Is India facing its worst-ever water crisis? On 11 March first time in 30 years history power generation at Farakka power plant in West Bengal was suspended for 10 days due to non-availability of water in Ganges. Nobody is sure why but the evidence about the declining water levels and waning health of the 2,500km long Ganges is mounting. Monsoon rains have been scanty for the second year in succession. The melting of snow in the Himalayas has been delayed. Water tables have also been declining in the Ganges basin due to the reckless extraction of groundwater. The 3-month-long summer is barely weeks away but water availability in India’s 91 reservoirs is at its lowest in a decade, with stocks at a paltry 29% of their total storage capacity, according to the Central Water Commission. Thousands of villagers in drought-hit region of Maharashtra depend on tankers for water & authorities in Latur district, fearing violence, have imposed prohibitory orders on gatherings of more than 5 people around storage tanks. Tens of thousands of farmers and livestock have moved to camps providing free fodder and water for animals in parched districts. The govt has asked local municipalities to stop supplying water to swimming pools. States like Punjab are squabbling over ownership of river waters. In water-scarce Orissa, farmers have reportedly breached embankments to save their crops. Realy the waning health of the sacred river underscores the rising crisis of water in India.

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Cumulative Impact Assessment · Environment Impact Assessment · Expert Appraisal Committee · Forest Advisory Committee · Hydropower · International Water Issues · Ministry of Environment and Forests · Western Ghats

Dams, Rivers and People Feb-March 2013 Edition

How is the 2012-13 drought worse than the one in 1972?

The present drought in Maharashtra is dubbed as being worse than the one in 1972. This article conclusively proves that these critical conditions are not due to the rainfall, but due to poor water management decisions. The rainfall in 2011-12 has been more than 1971-72 in most of the worst drought-affected districts.  Mismanagement of water in the dams, and irrational promotion of water-intensive sugarcane, unjustifiable west ward water diversions for hydro power generation have all led to the dearth of water to a much larger extent than the quantum of rainfall.

sugar farmers

Maharashtra’s sugar shackles

Maharashtra has 209 sugar factories, the highest in any state in India. most of them in worst drought-affected districts. Of its 30 cabinet Ministers, 13 either own sugar factories or have considerable shares in them. This article examines the impact of this hegemony on the state’s farmers and it’s water.

Free flow after dam removal

Decommission dams as an Environmental Priority!

Some of the oldest dams in the world exist in India with around 100 large dams are more than 100 years old. These are increasingly unsafe. MoEF needs to consider dam decommissioning as a viable option for restoring the ecology of rivers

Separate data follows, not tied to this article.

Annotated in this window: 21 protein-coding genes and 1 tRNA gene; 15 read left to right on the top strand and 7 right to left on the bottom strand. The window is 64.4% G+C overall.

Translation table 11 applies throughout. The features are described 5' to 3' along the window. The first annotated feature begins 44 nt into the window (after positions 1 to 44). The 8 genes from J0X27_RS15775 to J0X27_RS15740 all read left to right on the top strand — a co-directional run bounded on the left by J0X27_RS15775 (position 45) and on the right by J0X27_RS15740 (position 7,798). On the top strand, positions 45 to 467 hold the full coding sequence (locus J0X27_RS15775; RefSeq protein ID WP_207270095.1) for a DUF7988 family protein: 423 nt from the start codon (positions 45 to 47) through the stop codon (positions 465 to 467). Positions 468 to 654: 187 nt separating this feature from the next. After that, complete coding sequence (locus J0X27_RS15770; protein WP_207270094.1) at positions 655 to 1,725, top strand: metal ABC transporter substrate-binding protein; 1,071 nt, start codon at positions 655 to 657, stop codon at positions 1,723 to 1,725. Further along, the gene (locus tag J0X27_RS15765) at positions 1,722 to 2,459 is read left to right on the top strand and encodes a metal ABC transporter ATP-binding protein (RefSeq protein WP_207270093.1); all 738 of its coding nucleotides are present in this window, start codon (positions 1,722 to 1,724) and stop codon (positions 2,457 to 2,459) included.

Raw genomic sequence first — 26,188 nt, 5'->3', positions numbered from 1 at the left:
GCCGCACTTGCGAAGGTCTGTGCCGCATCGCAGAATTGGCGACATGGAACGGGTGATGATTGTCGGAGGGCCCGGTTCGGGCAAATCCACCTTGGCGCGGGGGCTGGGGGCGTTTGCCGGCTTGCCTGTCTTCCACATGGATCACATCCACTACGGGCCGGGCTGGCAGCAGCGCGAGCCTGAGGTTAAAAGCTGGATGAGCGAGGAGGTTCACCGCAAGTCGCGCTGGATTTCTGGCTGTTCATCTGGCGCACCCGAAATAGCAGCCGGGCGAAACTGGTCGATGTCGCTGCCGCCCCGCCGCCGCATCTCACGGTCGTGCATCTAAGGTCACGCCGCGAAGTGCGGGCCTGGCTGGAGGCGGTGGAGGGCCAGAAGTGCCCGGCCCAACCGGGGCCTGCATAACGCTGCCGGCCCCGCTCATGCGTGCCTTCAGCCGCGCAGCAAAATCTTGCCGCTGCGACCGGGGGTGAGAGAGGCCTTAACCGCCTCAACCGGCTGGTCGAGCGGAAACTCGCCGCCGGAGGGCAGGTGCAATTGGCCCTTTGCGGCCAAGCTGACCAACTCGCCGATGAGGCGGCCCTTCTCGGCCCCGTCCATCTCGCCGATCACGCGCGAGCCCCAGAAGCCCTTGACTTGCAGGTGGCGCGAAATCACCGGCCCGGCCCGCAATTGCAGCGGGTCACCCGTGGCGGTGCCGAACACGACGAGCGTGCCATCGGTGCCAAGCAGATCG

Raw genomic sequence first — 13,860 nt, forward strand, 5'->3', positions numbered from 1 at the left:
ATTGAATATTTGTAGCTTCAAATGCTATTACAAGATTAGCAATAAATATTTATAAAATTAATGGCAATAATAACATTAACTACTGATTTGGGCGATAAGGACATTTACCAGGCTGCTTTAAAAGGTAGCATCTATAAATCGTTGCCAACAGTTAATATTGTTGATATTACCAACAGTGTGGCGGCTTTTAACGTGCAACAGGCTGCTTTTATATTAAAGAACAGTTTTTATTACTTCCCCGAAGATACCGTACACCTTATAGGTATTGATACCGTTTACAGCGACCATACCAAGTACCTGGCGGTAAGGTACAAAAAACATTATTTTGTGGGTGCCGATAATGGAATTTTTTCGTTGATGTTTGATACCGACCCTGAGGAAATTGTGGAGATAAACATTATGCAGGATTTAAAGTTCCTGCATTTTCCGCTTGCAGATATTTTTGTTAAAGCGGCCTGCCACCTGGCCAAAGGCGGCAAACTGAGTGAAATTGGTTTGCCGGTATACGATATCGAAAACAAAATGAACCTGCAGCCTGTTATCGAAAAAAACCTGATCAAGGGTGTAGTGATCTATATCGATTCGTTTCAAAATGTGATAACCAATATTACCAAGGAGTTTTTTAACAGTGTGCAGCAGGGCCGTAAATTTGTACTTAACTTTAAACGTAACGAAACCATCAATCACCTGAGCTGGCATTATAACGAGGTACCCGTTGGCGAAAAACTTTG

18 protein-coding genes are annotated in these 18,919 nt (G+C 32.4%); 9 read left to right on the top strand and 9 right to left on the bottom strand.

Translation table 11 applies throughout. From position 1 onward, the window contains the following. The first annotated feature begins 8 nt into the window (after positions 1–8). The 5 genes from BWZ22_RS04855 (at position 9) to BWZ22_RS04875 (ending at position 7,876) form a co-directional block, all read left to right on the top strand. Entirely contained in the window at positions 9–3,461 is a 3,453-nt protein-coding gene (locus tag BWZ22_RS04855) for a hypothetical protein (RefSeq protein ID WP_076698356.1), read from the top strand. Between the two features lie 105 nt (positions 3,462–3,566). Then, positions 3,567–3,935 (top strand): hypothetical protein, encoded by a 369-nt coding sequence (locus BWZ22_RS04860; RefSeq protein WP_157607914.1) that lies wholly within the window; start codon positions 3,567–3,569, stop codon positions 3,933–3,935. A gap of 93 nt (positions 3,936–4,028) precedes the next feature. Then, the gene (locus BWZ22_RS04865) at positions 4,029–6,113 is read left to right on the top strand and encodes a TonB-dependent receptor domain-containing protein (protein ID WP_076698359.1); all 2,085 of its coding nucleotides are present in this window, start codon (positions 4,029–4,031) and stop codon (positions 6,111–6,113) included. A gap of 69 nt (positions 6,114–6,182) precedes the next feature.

Our missing dams

How much do we know of our dams and rivers?

This article analyses the National Register of Large Dams. It is a disturbing situation that the agencies that are responsible for our large dams do not even know for majority of our large dams the names of the rivers on which they are located!

Gharial on the river bank

Vertebrates of Chambal

National Chambal Santuary is one of the very few protected river sanctuaries in India.This article describes a project to provide a peer-reviewed and  open-access compilation of vertebrate fauna of the Chambal River basin, which highlights the regions ecological significance as also the threats it faces

Protesting against dams

Journey from Cooperation to Conflict

This article discusses the various conflicts developing in the Indian Sub-continent. International, inter-state, and inter-sectoral conflicts are discussed. The article also discusses the steps that need to be taken to achieve greater water cooperation across the world

Ujani Dam

Will water released from Ujani help Solapur?

The HC order to release water from upstream dams to  Ujani dam for mitigating drought in Solapur is examined. Unfortunately, the Maharashtra water resources department is unable to curb unathorised water use, let alone promote equitable usage of water from canals, dams and rivers

Related News: 

Impact of nearly 100 mini hydel projects on Bangalore’s Water Supply: SANDRP Report

No New Mini hydel Projects in Karnataka Western Ghats!       

Bhutan on a Hydropower Spree

Water Privatisation is not for India

Rivers changing course in Arunachal

One All verdict for India Pakistan in Kishenganga Arbitration

Bring back our Yamuna! 

Huge Anti Dam Protests in Tawang, Arunachal Pradesh headed by monks   

Traditional Fisherfolk evicted from Loktak in blatant disregard to human rights as well as law

India Water Week 2013: MoWR again working as a big dam lobby?

Forest Advisory Committee reconsidering clearance for Kalu Dam again!

Hydropower at the cost of Drinking water?

Good News. HC stays a sugar factory that was coming up (again) in drought affected Solapur District 

Debatable Dam in the Western Ghats

How the World Bank undermines its own development goals